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Localising human rights law : a case-study of civil society interpretation of rights in Scotland

Localising human rights law : a case-study of civil society interpretation of rights in Scotland

We explore how participants in the mapping engaged with the meaning of the rights to respect for private/family life, freedom from inhuman/degrading treatment, and the right to life by examining what they say about, and the kinds of circumstances that they link to, these particular standards. Participative baseline mapping processes provide interesting material for analysing a wide range of questions. For example, how often participants engage with the process without using the term human rights at all or without referencing human rights in a legal way; which category of participants are most or least likely to invoke rights (including in a legal way); and whether the nature of the language used by participants impacts upon the likelihood of their contributions being picked up by the NHRI. Presently, however, we intentionally adopt a different focus in order to learn about the dynamics of participants’ interaction with law in this unique context. We aim to better understand the implications thereof for the phenomenon of ownership of the language of human rights law.
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On coming to terms: how European human rights law imagines the human condition

On coming to terms: how European human rights law imagines the human condition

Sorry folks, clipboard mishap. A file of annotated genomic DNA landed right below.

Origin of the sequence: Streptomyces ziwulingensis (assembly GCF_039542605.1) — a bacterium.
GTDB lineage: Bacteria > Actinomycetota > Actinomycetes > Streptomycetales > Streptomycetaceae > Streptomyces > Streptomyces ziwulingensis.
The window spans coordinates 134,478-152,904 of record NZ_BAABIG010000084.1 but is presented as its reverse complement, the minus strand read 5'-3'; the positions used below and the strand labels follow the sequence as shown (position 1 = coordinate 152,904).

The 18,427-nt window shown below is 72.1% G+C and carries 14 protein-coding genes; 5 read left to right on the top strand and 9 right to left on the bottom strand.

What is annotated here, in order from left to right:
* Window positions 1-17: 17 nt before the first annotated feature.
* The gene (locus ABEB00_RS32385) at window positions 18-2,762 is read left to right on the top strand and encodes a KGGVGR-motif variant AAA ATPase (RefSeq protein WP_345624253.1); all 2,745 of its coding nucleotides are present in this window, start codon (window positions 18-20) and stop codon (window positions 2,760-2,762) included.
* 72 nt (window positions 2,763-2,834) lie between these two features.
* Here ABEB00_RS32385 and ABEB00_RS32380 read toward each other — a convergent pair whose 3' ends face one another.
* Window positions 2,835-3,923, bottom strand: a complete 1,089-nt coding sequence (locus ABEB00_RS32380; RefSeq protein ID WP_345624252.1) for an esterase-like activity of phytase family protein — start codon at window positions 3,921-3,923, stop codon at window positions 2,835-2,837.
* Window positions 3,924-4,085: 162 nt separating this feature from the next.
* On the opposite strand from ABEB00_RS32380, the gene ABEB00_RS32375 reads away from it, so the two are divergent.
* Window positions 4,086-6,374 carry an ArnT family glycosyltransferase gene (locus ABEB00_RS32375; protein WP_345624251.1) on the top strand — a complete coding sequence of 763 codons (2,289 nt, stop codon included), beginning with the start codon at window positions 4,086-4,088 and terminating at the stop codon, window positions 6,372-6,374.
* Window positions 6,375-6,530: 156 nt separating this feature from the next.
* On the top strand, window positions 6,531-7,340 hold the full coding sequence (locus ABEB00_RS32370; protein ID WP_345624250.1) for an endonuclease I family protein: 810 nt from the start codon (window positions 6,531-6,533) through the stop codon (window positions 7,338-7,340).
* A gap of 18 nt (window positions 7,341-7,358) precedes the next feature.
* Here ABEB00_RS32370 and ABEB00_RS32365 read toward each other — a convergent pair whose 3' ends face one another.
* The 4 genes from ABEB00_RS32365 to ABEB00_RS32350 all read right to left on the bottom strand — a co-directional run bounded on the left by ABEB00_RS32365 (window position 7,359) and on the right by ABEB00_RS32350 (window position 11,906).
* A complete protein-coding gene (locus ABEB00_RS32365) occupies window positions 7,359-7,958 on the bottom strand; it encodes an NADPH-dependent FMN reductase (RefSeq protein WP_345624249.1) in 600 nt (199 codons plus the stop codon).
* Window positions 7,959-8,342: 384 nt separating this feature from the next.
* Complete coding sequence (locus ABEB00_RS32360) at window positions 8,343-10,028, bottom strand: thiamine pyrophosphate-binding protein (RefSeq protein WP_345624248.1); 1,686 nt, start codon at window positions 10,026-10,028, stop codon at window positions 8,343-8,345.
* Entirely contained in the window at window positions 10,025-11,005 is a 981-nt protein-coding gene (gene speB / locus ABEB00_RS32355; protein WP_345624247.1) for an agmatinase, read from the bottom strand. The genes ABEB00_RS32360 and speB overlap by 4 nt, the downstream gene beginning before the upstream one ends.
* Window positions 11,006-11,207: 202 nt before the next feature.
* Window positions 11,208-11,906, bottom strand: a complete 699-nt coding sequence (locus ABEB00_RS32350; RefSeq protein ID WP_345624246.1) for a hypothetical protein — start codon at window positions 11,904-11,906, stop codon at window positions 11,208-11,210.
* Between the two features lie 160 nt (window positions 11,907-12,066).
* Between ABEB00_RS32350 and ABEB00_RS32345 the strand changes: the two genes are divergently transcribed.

Within the terms of European human rights law, the denial of recognition need not be deliberate in this regard. In Ms Konovalova’s case, for example, the lack of recognition derived primarily from the carelessness and thoughtlessness of the hospital that handled her labour. This point – that there does not need to be any evidence of intention to find a denial of recognition – was illustrated more clearly still in Price v UK (2001). Ms Price was four-limb deficient and also suffered from kidney problems. She had been committed to prison for contempt of court, following her refusal to answer questions about her financial situation during civil proceedings. The sentencing judge ordered that she be detained for seven days but took no steps to see whether there were facilities available which could accommodate the level of her disability. Ms Price was subsequently detained in inappropriate conditions, in which she was “dangerously cold, [risked] developing sores because her bed [was] too hard or unreachable, and [was] unable to go to the toilet or keep clean without the greatest of difficulty”. 28 The Court concluded that
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Homosexual Rights and the Non-Western World: A Postcolonial Reading of Homosexual Rights in International Human Rights Law

Homosexual Rights and the Non-Western World: A Postcolonial Reading of Homosexual Rights in International Human Rights Law

Westernising role of international human rights law, especially with regard to its protection and recognition of homosexual rights, which has given rise to so much [r]

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Human Rights and Environmental Wrongs: Achieving Environmental Justice through Human Rights Law

Human Rights and Environmental Wrongs: Achieving Environmental Justice through Human Rights Law